Studying Overseas – Planning For The New Normal
For students in Asia who are planning to study overseas later this year, the mist is slowly clearing as governments start to relax their COVID-19 restrictions and universities make plans to return to (at least, in part) face-to-face teaching. This is not to say that everything will return to pre-pandemic norms – there will be layers of added safety precautions to be negotiated, and many universities will incorporate developments that the pandemic accelerated such as hybrid online/physical teaching. However, indications are that confidence has returned to the international education market and students, including those that postponed their study abroad plans from last year, are intent on heading overseas to start or continue with their higher education studies.
What can international students expect when they begin their courses later this year, and what extra hurdles will they face when travelling abroad? The students we have spoken to seem quite relaxed about the health risks associated with travel and study as the most popular study abroad destinations 14 such as the UK, United States, Canada and Europe have made significant progress with mass vaccinations – more so than many of the students’ home countries in Asia. Their major concerns seem to revolve around practicalities such as visa delays and local quarantine rules. In such a volatile global situation, rules and guidance are changing weekly, and the regulations in place now will almost certainly not be the same in September. So the most important piece of advice is for students to keep up to date with the changes in requirements. The best starting place will almost always be the destination universities, who are updating their websites almost daily with advice for new and returning international students. As well as providing detailed information about travel rules and regulations they will outline the steps that they are taking to ensure that students are safe – not just from COVID-19 but also in terms of general physical and mental wellbeing. Some of the key points are
Testing – All of the major international study destinations require international students to take a COVID-19 test 48-72 hours before departure and to present the negative result prior to boarding the flight. Some countries such as Canada also require a test on arrival, the UK asks for tests on Day 2 and Day 8, and the US needs a test on Day 3. It is vital that students are fully updated on the particular type and timing of the required pre-departure test. Universities will also have testing programmes in place, such as the University of Pennsylvania’s “Gateway” testing upon arrival at the university.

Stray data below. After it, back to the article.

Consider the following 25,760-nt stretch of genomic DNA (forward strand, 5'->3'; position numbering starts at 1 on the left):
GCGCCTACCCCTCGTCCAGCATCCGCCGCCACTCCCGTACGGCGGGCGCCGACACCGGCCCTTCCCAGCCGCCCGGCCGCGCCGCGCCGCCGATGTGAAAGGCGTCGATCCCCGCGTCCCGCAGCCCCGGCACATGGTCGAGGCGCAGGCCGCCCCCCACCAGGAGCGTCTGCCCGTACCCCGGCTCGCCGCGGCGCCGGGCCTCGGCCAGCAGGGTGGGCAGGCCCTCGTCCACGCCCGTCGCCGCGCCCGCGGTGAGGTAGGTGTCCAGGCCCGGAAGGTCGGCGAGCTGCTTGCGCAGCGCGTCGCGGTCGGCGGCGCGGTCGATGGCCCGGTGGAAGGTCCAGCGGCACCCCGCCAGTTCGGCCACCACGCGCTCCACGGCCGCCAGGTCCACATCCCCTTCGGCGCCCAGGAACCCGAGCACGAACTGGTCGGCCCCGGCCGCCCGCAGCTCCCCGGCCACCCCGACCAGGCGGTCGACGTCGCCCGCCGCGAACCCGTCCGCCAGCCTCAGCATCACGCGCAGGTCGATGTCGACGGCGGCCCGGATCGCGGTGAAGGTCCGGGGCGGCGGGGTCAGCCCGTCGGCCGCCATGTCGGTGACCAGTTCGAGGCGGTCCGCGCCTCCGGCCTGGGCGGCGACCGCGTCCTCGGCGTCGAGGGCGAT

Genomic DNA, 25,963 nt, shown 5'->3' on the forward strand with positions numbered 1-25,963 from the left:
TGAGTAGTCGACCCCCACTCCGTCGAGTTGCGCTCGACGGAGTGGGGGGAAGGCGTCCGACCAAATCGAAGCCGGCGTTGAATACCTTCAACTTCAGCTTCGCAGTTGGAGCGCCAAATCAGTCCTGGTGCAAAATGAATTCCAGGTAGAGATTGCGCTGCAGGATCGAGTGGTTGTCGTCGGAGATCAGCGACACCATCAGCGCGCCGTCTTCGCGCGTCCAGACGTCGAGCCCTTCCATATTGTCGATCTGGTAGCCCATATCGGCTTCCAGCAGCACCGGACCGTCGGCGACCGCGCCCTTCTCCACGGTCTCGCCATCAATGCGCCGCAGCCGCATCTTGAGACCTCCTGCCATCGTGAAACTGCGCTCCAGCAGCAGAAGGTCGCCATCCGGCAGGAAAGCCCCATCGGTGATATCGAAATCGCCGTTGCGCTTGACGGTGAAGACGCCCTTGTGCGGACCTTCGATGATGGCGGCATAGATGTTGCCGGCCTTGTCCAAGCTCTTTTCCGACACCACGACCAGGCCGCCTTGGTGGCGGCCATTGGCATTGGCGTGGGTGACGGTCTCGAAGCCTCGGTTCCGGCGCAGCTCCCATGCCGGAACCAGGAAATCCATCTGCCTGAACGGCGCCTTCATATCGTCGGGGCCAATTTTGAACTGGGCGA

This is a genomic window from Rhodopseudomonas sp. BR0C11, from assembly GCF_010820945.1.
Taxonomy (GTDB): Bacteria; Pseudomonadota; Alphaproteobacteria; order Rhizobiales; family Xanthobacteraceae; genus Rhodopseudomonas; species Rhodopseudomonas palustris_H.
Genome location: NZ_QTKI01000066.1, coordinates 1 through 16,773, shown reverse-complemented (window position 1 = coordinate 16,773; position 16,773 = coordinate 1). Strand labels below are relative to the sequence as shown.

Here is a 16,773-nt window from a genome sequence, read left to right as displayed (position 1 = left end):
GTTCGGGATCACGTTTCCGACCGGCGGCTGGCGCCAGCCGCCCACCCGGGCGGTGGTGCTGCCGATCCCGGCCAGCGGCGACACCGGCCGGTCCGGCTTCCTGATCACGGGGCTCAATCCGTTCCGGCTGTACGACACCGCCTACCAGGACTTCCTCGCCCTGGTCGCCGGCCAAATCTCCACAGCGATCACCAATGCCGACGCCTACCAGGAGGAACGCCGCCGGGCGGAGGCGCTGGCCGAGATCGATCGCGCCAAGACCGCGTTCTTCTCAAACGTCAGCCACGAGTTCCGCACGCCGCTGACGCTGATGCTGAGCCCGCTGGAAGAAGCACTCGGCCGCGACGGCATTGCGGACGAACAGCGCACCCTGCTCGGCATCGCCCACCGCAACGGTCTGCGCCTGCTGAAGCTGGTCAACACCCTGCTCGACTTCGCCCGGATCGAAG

Vaccinations – Universities will have their own requirements concerning the need for students to be vaccinated. For example, Western University in Canada requires students who will be in university residences to have had at least one vaccination before they arrive, whilst the University of Toronto allows vaccinations within 14 days of arrival. Whilst many UK and US universities will not insist that incoming students are fully vaccinated, they strongly recommend it and non-vaccinated students may find that there are significant delays to when they can start their on-campus classes. It is important that students check that the vaccinations they have received in their home countries are accepted by the host country too.
Quarantine and welfare – Students heading to the UK face either compulsory hotel quarantine or selfisolation (depending on the country they departed from) until they have completed a Day 8 COVID-19 test. However, there is an optional Day 5 “Test and Release” scheme for an early release from quarantine or self-isolation. Some institutions, such as the University of East Anglia (UEA) will support the Test and Release scheme by paying for the early test. UEA students in the university student residences will receive food, essential supplies and wellbeing advice during their self-isolation and Bristol University provides foodboxes to cover the period of self-isolation. For students from the socalled Red List countries who are required to quarantine in hotels, the cost includes all meals. Whilst the US currently has no national quarantine requirements except for high-risk countries, individual states
and institutions may have their own rules.
In addition to the advice provided by individual institutions, the Canadian University Affairs website (www.universityaffairs.ca) provides detailed information from all of the country’s universities. UKCISA – The UK Council for International Student Affairs (www.ukcisa.org) provides the same service. A good source of information for students planning on studying in the US is the We Go blog – www.wego.com.
One thing that all of the international universities emphasise to us is that, due to the long-term closure of visa offices during the height of the pandemic, there may be delays in issuing visas and so it is even more important to ensure that students are clear on deadlines and the document and compliance requirements as any errors will almost certainly cause students to miss the start of their courses.
Thanks to James Burnett, IES’s Director of University Prep Services for this excellent research
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